In Custer State Park, we had some misty, foggy weather. I deployed the rain covers to see how well they worked. They were fairly easy to use, and when I needed a lens, I could take the cover off without repacking it because the covers were attached to their respective pouches with a nylon leash. This feature made the rain covers very simple to use, and their internal elastic band secured them to the pouches well.

 

At the 5th ANPAT by jrp

 

In the Badlands, we found ourselves on some serious “clay” outcrops which dropped off in several directions. Usually, there was just enough room to set up a tripod. The vastness of the Badlands really had me changing lenses. I used my Sigma 10-20mm, my Nikkor 17-55 DX and my Nikkor 70-200 VR. Each time I wanted to change lenses, I was able to do so from a standing position. I put the lens caps into the little mesh pockets on the Lens Changers, all the while thinking to myself how easy it would be to lose a cap down a 30 meter embankment, especially in fading light! While others were rummaging through their bags, I was able to continue shooting. This experience, I think, is the reason why I will continue to use my Modulus Speed Set.

 

The only component I really missed was having a place to store my D2x body on the belt. I got around this issue on the ANPAT by wrapping my camera in an OP-Tech Soft Wrap and wearing the camera on my neck. However, in the future, I will be looking into a modular body case for my Modulus Set.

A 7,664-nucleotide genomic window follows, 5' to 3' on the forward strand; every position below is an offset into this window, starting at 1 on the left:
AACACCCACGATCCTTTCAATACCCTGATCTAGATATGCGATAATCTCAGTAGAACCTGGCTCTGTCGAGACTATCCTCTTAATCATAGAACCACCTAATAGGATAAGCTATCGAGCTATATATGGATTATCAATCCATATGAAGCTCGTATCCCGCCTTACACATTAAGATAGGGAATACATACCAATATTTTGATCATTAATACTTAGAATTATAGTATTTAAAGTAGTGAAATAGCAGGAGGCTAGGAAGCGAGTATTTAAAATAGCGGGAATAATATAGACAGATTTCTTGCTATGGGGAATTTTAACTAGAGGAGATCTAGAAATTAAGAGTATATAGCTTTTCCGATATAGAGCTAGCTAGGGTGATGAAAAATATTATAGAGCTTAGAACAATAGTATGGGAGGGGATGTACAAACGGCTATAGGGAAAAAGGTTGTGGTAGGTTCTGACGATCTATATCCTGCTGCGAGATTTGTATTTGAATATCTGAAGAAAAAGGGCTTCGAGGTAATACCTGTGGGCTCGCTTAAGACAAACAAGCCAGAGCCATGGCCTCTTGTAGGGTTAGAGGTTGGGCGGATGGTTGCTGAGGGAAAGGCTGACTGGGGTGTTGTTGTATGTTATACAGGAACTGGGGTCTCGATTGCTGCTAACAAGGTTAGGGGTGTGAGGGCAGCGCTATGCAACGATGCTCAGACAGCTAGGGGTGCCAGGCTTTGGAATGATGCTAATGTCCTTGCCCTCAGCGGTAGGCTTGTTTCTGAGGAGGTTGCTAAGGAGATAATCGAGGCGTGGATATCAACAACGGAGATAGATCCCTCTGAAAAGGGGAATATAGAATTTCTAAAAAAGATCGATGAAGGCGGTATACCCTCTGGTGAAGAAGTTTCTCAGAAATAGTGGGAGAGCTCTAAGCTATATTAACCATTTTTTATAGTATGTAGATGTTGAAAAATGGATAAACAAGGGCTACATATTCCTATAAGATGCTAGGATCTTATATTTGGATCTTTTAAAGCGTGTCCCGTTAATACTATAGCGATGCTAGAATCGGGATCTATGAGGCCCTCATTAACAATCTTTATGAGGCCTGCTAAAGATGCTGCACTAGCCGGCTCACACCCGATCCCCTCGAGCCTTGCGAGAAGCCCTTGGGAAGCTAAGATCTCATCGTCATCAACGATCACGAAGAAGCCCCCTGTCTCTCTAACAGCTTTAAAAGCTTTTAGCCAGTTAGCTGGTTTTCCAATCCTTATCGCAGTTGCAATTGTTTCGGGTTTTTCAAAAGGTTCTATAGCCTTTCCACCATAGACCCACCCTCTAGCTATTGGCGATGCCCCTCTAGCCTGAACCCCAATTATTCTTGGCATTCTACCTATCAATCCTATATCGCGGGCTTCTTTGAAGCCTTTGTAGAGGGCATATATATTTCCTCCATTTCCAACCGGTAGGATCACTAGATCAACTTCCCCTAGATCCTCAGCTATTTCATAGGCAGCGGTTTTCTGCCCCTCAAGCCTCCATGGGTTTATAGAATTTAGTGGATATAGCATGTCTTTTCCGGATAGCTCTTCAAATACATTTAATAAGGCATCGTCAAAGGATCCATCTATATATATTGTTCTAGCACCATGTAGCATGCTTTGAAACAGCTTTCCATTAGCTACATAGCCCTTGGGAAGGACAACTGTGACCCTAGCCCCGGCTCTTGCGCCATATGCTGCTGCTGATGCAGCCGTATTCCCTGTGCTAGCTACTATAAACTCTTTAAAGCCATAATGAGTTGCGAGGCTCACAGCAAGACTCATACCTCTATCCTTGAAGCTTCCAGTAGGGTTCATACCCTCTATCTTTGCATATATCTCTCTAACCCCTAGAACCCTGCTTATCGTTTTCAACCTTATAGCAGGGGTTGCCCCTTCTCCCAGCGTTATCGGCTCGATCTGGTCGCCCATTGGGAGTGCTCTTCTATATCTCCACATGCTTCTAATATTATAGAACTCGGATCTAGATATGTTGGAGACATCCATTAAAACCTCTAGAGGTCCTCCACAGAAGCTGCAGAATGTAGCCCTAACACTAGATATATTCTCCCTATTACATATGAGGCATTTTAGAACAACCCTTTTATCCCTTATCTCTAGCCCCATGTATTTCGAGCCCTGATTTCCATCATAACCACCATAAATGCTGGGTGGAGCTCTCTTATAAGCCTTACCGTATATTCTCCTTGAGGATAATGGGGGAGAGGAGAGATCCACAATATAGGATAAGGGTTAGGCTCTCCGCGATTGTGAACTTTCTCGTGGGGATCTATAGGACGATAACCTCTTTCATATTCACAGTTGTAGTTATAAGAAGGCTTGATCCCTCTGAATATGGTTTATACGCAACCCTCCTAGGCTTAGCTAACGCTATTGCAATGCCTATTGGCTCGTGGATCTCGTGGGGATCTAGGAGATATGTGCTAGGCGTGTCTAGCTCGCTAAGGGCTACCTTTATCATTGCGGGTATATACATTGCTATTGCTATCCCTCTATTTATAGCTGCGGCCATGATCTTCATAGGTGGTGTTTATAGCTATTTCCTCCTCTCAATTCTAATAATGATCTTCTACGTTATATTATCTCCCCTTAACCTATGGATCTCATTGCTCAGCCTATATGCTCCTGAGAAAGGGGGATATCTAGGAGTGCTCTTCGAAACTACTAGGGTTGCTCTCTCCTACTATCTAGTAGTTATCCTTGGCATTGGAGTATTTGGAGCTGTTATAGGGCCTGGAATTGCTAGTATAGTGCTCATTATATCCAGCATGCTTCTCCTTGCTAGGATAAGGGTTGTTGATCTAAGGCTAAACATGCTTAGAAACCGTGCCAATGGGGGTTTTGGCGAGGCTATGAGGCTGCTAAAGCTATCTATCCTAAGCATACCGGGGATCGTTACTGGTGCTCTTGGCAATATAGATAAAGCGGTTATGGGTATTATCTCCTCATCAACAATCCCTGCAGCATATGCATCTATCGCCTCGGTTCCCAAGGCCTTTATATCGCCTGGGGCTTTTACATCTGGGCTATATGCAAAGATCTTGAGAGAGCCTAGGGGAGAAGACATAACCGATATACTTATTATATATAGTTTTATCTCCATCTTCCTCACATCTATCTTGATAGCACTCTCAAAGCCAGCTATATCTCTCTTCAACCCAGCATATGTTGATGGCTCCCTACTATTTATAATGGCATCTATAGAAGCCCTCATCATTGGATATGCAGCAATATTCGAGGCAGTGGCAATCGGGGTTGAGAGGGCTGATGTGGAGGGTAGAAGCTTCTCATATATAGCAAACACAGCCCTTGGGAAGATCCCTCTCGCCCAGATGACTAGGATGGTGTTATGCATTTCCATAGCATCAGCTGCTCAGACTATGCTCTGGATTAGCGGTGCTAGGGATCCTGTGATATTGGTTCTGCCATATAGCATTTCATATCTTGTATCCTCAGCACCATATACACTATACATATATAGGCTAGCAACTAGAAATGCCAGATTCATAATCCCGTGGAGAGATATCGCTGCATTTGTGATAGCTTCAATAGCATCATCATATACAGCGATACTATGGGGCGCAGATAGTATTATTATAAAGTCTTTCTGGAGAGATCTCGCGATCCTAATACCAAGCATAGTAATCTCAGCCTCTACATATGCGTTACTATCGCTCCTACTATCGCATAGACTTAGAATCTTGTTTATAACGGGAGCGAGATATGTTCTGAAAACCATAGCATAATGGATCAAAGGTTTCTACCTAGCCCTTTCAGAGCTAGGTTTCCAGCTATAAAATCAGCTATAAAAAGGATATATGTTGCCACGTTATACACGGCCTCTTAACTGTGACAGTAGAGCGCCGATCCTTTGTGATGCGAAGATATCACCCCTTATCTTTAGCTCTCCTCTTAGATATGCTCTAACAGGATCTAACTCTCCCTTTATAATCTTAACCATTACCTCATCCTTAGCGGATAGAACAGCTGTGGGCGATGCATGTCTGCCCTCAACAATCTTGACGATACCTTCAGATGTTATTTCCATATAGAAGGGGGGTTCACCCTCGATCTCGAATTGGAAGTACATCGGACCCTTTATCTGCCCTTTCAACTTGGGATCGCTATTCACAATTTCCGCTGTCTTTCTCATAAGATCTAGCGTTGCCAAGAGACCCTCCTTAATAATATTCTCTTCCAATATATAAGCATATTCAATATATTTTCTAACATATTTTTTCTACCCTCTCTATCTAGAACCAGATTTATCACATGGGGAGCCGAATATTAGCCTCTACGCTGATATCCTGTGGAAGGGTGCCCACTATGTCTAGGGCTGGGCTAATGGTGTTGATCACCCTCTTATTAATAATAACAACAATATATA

Speed Demon Modular Case

 


GETTING FROM POINT A TO POINT B: THE THINK TANK AIRPORT ADDICTED BAG

 

While a modular belt system is truly great in the field, it can be a little complicated to carry on a plane. I don’t travel a lot, but when I do it usually is via an airline. That means figuring out how to pack all my stuff and get it in the overhead bin. I received Think Tank Photo’s “Airport Addicted” bag just prior to the 5th ANPAT. I have now taken this bag on several trips, and I think it serves its function well. Whether or not this bag is right for you will depend on how you use bags in the field.

 

Airpor Addicted

The Think Tank Airport Addicted Bag

 

DESIGN AND CONSTRUCTION

 

The Think Tank Photo Airport Addicted bag was designed with one purpose in mind: fit as much gear as possible in a space compatible with the overhead bins of most airlines. With that mission in mind, the Airport Addicted’s dimensions are obvious: 14”W x9”D x 22”H. The Airport Addicted looks just like a typical piece of carry-on luggage. Inside, the bag measures 13”Wx 6.5-8”D x 21”H. Why the variable depth? Well, this bag includes an internal laptop case that is accessible from the outside of the bag. This is the feature that makes this bag a winner for me. Ever since I switched to digital, my laptop computer has become an important component of my gear. With the Airport Addicted, I can carry the laptop in the same bag as my gear—internally. The laptop case is minimal, but holds my 15” PowerBook with no trouble. The Airport Addicted is made from sturdy ballistic nylon, has large, strong zippers, and is padded on the outside for protection. The shoulder harness and waist belt tuck neatly away under padded Velcro flaps. The waist belt is removable.